Editor's Comment: European Commission's stimulus incompetence

22 October 2009

Chris Sleight, editor of International Construction.

Chris Sleight, editor of International Construction.

Without a shred of irony, the European Commission proudly announced on 21 October that it had approved the first wave of stimulus spending on Trans-European Transport Networks (TEN-T) that formed part of its response to the economic crisis. Just to be clear, that's 21 October 2009 - 13 months after the collapse of Lehman Bros., and 11 months after the plan itself was announced.

Speedy action has never been a feature of the lumbering bureaucratic Brussels dinosaur, but this is really too much. To be so slow in allocating stimulus spending that it doesn't happen until after the most of the region is out of recession is breathtakingly inept. If it was me, I wouldn't have had the cheek to send out the press release.

But far from acknowledging its sloth, the transport commissioner was quoted as saying, "Unlocking this funding shows the Commission is serious about tackling the economic crisis." It beggars belief.

And it gets worse. This is just the approval of funds. When work will get underway is anyone's guess. After all, we are now heading into the Northern Hemisphere winter - not the best time of year to get construction projects moving.

Then that brings me onto the amount the Commission is spending. This is the first part of a € 500 million (US$ 745 million) package. The headline on the press release says € 500 million, but you have to break out a calculator and go to the last page where the 18 projects are listed to work out that the total allocation is just € 260 million (US$ 387 million). The Commission assures us that the remaining € 240 million (US$ 358 million) will be allocated before the end of the year.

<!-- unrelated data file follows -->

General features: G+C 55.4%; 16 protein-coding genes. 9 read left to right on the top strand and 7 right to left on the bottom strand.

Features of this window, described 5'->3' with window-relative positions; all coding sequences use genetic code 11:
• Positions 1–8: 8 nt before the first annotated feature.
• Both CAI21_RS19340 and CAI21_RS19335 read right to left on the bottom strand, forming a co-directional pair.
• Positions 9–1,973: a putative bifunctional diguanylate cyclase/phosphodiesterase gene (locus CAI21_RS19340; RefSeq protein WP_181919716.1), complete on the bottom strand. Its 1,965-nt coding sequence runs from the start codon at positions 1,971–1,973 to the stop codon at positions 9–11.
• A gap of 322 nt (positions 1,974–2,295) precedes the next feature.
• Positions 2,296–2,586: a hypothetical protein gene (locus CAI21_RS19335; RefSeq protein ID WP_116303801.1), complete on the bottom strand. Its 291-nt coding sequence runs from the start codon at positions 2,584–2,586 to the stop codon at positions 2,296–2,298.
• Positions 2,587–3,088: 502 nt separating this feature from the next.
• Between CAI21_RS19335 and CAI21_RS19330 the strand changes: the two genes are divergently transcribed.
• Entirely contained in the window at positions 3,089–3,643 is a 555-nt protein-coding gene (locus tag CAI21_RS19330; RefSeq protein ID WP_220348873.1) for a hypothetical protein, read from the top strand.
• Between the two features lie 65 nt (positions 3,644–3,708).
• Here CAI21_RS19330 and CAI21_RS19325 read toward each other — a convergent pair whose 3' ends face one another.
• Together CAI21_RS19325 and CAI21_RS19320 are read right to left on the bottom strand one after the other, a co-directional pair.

That sounds like a lot of money - I would certainly like to have it in my bank account - but in terms of European construction output it is absolute peanuts. Even in its depressed state this year, construction output in the 27 EU member states will be in excess of € 1.3 trillion (US$ 1.9 trillion). In other words, October's allocation adds about +0.02% to European construction output. It's less than pathetic.

How the European construction fraternity must look in envy at China where the Government had announced and started to implement a US$ 585 billion construction-focussed stimulus plan before 2008 had even come to an end. Even in the US, where there has been justified criticism of the time it has taken for money from the Obama administration's Recovery Act to hit the ground, at least work is underway.

I should stay at this point that there is more to Europe's stimulus plans than the EU package alone. Many individual countries have their own national plans, the most extensive of which is Germany's, which allocates € 18 billion (US$ 27 billion) to construction.

Still, this doesn't change the fact that the Commission is doing too little, too late. European policy makers are prone to fretting about the competitive threat China and other emerging nations pose in today's global world. They are right to worry if this is how they run they run things.

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Andy Brown Editor, Editorial, UK - Wadhurst Tel: +44 (0) 1892 786224 E-mail: [email protected]
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